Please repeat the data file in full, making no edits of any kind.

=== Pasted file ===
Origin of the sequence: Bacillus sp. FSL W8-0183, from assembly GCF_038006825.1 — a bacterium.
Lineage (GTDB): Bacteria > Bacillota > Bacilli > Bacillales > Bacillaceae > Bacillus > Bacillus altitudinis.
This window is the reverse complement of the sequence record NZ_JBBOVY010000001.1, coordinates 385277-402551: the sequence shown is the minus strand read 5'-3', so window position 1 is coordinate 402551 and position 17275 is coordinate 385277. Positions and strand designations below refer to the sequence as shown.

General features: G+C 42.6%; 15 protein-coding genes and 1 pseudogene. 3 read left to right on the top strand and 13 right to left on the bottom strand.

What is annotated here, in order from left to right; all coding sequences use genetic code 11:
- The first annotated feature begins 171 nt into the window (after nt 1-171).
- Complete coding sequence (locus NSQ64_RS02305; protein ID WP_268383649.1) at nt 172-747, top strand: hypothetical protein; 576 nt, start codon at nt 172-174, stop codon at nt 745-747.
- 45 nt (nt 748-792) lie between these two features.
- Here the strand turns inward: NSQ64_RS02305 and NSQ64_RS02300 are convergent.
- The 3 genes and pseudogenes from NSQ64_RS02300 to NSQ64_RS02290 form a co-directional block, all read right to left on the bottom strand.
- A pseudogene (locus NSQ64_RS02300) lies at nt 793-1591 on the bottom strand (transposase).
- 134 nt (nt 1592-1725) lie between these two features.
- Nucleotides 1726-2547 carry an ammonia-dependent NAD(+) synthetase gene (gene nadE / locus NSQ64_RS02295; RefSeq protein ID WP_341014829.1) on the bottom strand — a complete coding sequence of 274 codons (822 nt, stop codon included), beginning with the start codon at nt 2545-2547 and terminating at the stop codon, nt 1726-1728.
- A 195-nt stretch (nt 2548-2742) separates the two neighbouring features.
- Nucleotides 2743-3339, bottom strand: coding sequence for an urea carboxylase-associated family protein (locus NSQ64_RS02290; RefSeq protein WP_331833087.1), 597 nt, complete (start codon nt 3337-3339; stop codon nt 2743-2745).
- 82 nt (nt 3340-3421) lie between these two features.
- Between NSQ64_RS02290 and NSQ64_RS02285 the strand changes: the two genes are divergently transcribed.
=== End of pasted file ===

Origin of the sequence: Bacillus sp. FSL W8-0183, from assembly GCF_038006825.1 — a bacterium.
Lineage (GTDB): Bacteria > Bacillota > Bacilli > Bacillales > Bacillaceae > Bacillus > Bacillus altitudinis.
This window is the reverse complement of the sequence record NZ_JBBOVY010000001.1, coordinates 385277-402551: the sequence shown is the minus strand read 5'-3', so window position 1 is coordinate 402551 and position 17275 is coordinate 385277. Positions and strand designations below refer to the sequence as shown.

General features: G+C 42.6%; 15 protein-coding genes and 1 pseudogene. 3 read left to right on the top strand and 13 right to left on the bottom strand.

What is annotated here, in order from left to right; all coding sequences use genetic code 11:
- The first annotated feature begins 171 nt into the window (after nt 1-171).
- Complete coding sequence (locus NSQ64_RS02305; protein ID WP_268383649.1) at nt 172-747, top strand: hypothetical protein; 576 nt, start codon at nt 172-174, stop codon at nt 745-747.
- 45 nt (nt 748-792) lie between these two features.
- Here the strand turns inward: NSQ64_RS02305 and NSQ64_RS02300 are convergent.
- The 3 genes and pseudogenes from NSQ64_RS02300 to NSQ64_RS02290 form a co-directional block, all read right to left on the bottom strand.
- A pseudogene (locus NSQ64_RS02300) lies at nt 793-1591 on the bottom strand (transposase).
- 134 nt (nt 1592-1725) lie between these two features.
- Nucleotides 1726-2547 carry an ammonia-dependent NAD(+) synthetase gene (gene nadE / locus NSQ64_RS02295; RefSeq protein ID WP_341014829.1) on the bottom strand — a complete coding sequence of 274 codons (822 nt, stop codon included), beginning with the start codon at nt 2545-2547 and terminating at the stop codon, nt 1726-1728.
- A 195-nt stretch (nt 2548-2742) separates the two neighbouring features.
- Nucleotides 2743-3339, bottom strand: coding sequence for an urea carboxylase-associated family protein (locus NSQ64_RS02290; RefSeq protein WP_331833087.1), 597 nt, complete (start codon nt 3337-3339; stop codon nt 2743-2745).
- 82 nt (nt 3340-3421) lie between these two features.
- Between NSQ64_RS02290 and NSQ64_RS02285 the strand changes: the two genes are divergently transcribed.